Please continue to remember and never let the love you had for that baby be forgotten. It was a gift but God that didn’t mature.

    • Thank you.. and I do know that nurses work so so hard (I was one for a while in my small way) and we have to go on.. to cry with everyone would break your heart.. c

  34. I think I’d like to sit with you on a porch and watch the night roll in. Sending you strength, should you need it at this moment or any future one. Reason has no space to admonish feeling. The facts and the logic and the shoulds hold no power over the grief and the sorrow and the cycling “what ifs.”
    It’s odd, the things we don’t talk about. It’s odder to me yet when no one needs to be told we don’t talk about certain things. No one needed to tell me not to talk about my loss. I simply felt I shouldn’t. I also felt that to do so would hurt so much more than to hold it secret and sacred.

  35. Hi C, I always come for a read when I have a hiatus; now that I’ve read your story today and looked at everyone’s comments I’m ready to power on again. Thank you. E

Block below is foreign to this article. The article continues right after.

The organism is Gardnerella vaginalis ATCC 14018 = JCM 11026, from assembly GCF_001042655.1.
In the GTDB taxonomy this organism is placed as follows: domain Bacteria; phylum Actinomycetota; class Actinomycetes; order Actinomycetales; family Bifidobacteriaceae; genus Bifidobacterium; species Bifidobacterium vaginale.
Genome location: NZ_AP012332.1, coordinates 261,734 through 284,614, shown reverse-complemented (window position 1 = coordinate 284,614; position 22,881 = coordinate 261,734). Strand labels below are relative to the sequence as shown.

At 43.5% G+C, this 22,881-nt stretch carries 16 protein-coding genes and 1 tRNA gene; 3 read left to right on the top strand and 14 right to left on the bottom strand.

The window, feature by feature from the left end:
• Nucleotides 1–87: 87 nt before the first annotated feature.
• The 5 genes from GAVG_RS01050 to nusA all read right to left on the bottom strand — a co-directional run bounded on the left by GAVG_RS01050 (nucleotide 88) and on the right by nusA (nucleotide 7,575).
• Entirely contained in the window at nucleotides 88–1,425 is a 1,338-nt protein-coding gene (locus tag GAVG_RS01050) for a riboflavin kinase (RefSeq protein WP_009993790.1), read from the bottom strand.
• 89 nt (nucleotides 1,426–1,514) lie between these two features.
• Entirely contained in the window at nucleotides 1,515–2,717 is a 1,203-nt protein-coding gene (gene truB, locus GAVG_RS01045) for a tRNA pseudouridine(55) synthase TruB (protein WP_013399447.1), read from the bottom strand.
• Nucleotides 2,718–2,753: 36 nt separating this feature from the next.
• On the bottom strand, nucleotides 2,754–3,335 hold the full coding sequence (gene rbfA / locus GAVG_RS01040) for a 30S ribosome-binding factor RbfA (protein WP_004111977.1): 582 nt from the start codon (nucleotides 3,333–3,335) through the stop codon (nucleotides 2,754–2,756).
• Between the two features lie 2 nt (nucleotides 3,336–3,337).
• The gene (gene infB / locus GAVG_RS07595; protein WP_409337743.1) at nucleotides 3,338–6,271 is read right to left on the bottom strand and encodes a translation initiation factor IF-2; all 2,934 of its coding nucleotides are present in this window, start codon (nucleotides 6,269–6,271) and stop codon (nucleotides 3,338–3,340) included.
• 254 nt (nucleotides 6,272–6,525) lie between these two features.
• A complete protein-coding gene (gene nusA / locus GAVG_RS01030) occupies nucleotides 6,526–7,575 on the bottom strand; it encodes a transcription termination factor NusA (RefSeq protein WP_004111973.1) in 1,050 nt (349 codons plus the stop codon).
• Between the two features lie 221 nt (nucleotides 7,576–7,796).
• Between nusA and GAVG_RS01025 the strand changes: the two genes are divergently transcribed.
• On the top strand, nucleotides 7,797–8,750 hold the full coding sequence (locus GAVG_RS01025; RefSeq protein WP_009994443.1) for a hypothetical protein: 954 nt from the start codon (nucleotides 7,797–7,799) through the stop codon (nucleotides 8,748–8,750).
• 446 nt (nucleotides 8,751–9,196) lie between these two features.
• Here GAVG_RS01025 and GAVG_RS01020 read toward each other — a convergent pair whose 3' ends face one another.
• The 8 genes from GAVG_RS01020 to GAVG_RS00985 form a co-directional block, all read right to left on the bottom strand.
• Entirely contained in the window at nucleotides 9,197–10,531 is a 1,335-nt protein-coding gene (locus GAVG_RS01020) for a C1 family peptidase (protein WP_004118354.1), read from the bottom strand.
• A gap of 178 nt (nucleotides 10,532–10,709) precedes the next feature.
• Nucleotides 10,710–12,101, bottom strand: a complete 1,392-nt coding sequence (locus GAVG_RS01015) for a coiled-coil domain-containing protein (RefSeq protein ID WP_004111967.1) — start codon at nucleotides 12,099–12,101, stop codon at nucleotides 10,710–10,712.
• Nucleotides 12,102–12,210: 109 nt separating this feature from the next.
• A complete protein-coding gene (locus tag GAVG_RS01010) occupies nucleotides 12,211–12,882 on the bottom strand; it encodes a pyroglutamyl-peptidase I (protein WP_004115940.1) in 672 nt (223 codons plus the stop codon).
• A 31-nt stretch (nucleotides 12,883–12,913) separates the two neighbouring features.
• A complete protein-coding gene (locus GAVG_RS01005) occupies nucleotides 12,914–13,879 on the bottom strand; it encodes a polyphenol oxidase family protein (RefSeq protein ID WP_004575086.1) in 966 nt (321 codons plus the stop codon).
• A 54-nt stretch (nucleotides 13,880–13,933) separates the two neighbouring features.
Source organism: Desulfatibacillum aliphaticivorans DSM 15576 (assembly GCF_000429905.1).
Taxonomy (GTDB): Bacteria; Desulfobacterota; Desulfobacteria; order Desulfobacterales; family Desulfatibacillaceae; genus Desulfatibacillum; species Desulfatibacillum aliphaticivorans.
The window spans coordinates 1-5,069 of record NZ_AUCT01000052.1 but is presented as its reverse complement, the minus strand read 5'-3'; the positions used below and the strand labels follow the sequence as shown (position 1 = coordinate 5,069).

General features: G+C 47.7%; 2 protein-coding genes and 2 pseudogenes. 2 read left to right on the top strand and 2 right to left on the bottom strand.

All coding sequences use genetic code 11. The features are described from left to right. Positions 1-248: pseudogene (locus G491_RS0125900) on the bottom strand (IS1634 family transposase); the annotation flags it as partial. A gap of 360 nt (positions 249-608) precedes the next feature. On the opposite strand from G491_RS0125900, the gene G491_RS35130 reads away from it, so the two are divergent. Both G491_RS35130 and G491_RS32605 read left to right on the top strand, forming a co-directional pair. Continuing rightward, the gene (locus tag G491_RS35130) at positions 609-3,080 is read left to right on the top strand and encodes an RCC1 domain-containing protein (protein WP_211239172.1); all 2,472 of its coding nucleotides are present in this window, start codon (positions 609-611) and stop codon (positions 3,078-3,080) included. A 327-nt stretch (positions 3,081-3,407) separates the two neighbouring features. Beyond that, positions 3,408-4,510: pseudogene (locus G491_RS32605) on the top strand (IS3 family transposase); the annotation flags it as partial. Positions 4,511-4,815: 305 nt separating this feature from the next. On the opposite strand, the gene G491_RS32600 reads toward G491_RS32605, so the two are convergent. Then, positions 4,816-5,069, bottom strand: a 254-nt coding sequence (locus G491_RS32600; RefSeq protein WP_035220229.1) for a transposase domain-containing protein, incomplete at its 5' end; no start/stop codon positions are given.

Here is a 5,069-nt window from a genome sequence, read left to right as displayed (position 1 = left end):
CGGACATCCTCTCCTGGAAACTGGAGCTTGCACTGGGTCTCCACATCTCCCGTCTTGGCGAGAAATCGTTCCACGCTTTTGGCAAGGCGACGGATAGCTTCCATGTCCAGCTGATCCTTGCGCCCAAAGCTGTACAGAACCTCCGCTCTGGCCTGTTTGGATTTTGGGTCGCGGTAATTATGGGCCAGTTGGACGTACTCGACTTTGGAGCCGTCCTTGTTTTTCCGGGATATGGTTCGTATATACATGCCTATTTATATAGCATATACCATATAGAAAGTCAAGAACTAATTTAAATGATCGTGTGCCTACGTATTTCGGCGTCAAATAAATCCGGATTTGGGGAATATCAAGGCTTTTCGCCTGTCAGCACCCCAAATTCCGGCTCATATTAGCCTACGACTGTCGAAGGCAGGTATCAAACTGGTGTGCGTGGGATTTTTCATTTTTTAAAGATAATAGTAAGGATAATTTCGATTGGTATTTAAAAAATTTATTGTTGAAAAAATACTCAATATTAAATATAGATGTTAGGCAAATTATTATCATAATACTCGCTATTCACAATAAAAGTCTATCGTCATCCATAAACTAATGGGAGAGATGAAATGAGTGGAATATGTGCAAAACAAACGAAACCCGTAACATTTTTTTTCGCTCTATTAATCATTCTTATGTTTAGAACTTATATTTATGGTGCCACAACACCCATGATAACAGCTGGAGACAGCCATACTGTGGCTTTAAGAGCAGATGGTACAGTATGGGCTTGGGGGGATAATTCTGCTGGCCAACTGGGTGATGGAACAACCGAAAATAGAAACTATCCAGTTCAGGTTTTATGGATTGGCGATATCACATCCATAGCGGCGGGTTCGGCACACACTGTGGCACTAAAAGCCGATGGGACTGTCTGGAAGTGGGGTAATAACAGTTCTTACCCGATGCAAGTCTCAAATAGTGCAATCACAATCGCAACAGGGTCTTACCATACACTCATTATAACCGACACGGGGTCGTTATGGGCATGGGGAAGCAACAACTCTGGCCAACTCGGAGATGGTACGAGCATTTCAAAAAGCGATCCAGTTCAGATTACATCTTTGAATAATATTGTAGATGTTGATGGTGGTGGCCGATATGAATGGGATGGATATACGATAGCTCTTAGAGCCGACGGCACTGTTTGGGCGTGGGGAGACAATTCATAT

36. I’m sorry about your miscarriage. I cannot imagine how you felt and feel. I guess guilt is instinctive in some situations but it really doesn’t sound like there was anything you did wrong or could have done differently. And I’m sure that to this day the children in your arms are grateful to you for protecting them the way you did.

  37. Out of the blue sometimes, your eloquent prose reaches deep in my gut, breaking through a tough exterior. These words are some of your finest, my wild-heart friend.

  38. My instincts have never failed me, even when they reveal that which I’d rather not know or see. But instinct is there for a reason.